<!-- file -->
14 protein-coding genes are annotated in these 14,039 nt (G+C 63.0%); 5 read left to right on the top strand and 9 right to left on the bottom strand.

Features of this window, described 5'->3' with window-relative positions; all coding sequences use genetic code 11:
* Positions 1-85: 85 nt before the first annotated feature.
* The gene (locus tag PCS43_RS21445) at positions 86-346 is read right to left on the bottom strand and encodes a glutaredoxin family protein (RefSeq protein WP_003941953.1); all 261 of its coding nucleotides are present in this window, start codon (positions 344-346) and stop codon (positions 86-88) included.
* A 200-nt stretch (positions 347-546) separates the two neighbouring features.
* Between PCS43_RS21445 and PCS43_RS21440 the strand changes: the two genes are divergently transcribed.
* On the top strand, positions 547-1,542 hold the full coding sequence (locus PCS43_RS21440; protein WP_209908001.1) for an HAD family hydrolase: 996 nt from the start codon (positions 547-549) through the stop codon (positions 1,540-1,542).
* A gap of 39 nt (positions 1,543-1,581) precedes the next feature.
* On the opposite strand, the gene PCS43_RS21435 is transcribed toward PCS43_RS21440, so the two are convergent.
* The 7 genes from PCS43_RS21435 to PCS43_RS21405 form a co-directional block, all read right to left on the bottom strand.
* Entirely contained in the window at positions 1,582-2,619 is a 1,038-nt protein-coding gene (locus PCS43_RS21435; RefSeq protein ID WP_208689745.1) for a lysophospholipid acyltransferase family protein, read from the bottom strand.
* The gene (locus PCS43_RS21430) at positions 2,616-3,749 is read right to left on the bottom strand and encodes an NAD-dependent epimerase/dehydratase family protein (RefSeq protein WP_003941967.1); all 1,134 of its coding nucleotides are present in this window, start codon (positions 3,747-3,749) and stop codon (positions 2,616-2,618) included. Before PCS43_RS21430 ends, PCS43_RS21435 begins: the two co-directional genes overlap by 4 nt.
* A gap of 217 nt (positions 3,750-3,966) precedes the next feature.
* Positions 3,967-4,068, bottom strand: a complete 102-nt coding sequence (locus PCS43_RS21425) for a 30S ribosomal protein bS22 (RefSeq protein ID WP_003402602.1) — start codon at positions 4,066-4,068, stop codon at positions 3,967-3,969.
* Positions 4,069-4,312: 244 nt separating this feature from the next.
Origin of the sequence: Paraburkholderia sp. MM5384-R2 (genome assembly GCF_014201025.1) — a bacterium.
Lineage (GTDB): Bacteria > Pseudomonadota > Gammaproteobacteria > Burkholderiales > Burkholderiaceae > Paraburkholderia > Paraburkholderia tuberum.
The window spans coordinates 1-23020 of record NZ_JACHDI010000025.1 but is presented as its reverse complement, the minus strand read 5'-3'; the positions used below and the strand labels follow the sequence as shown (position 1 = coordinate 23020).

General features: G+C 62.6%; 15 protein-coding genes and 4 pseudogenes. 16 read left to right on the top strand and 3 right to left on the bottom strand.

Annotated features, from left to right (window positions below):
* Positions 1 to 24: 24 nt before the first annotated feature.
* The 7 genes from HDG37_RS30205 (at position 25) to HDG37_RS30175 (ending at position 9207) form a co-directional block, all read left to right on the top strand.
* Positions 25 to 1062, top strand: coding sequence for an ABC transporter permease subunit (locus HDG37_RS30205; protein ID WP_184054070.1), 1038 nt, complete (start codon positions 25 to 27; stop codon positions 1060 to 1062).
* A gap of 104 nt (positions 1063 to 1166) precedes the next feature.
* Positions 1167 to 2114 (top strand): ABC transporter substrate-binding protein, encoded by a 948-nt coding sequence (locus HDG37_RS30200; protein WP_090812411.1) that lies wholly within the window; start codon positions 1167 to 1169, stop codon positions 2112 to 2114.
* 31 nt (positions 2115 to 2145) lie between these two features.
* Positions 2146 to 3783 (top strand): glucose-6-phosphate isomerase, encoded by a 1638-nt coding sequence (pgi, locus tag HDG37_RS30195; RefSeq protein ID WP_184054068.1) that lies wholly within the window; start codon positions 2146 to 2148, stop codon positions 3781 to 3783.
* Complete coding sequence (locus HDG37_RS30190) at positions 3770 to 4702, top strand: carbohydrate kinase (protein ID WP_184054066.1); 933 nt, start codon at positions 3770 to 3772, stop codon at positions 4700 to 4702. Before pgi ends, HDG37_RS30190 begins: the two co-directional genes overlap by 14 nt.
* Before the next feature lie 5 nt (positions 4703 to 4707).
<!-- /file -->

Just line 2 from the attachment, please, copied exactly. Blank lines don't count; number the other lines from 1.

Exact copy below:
Features of this window, described 5'->3' with window-relative positions; all coding sequences use genetic code 11: